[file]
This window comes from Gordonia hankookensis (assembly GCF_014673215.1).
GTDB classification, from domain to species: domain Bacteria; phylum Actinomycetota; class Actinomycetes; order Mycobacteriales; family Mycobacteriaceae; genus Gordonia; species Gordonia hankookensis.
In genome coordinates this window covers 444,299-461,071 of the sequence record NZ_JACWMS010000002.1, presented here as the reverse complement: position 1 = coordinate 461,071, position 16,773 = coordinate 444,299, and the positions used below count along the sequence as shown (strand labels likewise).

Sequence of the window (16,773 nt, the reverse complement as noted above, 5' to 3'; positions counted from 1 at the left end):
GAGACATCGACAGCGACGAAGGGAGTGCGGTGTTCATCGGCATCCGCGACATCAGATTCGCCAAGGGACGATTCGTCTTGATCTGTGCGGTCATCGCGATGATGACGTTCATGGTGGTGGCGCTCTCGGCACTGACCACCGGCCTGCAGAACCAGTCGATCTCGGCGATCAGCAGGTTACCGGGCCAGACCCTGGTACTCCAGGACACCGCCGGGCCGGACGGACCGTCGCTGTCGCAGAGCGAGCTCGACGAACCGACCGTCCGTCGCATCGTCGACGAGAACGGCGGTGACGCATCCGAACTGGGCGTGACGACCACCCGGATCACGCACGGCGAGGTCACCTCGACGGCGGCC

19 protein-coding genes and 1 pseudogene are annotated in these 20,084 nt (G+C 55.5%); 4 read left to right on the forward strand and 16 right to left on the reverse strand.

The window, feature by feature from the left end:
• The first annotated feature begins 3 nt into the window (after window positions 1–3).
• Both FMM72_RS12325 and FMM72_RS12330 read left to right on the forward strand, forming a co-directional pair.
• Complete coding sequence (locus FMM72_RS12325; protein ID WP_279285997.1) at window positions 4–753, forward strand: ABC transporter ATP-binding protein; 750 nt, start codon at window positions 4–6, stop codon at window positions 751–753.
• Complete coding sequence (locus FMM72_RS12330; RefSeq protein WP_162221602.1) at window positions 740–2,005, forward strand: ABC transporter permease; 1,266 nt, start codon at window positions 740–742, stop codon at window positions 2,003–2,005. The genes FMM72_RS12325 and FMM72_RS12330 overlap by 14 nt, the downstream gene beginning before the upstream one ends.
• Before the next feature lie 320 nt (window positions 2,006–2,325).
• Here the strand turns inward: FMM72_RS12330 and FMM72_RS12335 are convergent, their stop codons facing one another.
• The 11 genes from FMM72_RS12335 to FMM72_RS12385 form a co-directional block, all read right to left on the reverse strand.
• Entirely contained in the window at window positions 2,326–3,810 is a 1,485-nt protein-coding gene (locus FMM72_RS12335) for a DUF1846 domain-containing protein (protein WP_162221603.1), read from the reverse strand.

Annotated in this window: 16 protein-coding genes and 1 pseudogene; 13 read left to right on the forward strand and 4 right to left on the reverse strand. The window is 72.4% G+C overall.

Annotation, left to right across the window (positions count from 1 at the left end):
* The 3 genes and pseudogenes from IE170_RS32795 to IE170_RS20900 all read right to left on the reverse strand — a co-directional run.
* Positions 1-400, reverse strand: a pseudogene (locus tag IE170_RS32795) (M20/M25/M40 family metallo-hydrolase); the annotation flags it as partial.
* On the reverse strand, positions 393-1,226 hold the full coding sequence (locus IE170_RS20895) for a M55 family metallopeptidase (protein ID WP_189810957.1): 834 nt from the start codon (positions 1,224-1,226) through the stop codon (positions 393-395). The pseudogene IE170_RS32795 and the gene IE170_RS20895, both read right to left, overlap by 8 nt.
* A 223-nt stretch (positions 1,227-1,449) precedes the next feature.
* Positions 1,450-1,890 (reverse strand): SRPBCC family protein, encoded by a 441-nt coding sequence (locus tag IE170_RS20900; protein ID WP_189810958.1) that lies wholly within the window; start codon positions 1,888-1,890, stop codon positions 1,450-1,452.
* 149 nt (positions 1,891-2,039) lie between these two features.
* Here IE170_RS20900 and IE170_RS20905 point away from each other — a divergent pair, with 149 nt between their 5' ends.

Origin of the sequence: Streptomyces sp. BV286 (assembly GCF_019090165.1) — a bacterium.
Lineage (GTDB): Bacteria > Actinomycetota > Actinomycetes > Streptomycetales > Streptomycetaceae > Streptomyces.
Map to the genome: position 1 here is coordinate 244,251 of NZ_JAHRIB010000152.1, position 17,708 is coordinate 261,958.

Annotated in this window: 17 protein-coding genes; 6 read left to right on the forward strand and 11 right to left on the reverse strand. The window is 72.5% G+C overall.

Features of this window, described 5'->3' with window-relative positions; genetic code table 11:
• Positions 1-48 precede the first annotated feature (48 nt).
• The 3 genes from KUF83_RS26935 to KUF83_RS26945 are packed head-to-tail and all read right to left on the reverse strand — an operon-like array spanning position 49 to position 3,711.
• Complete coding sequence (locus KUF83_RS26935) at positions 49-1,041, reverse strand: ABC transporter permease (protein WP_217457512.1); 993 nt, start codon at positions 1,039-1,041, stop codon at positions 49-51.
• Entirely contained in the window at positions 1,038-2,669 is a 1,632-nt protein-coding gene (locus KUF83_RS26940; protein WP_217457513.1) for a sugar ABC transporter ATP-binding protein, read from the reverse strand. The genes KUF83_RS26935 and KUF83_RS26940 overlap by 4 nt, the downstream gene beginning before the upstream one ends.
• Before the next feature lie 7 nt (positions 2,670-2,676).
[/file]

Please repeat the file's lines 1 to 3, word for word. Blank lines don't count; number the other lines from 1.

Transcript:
This window comes from Gordonia hankookensis (assembly GCF_014673215.1).
GTDB classification, from domain to species: domain Bacteria; phylum Actinomycetota; class Actinomycetes; order Mycobacteriales; family Mycobacteriaceae; genus Gordonia; species Gordonia hankookensis.
In genome coordinates this window covers 444,299-461,071 of the sequence record NZ_JACWMS010000002.1, presented here as the reverse complement: position 1 = coordinate 461,071, position 16,773 = coordinate 444,299, and the positions used below count along the sequence as shown (strand labels likewise).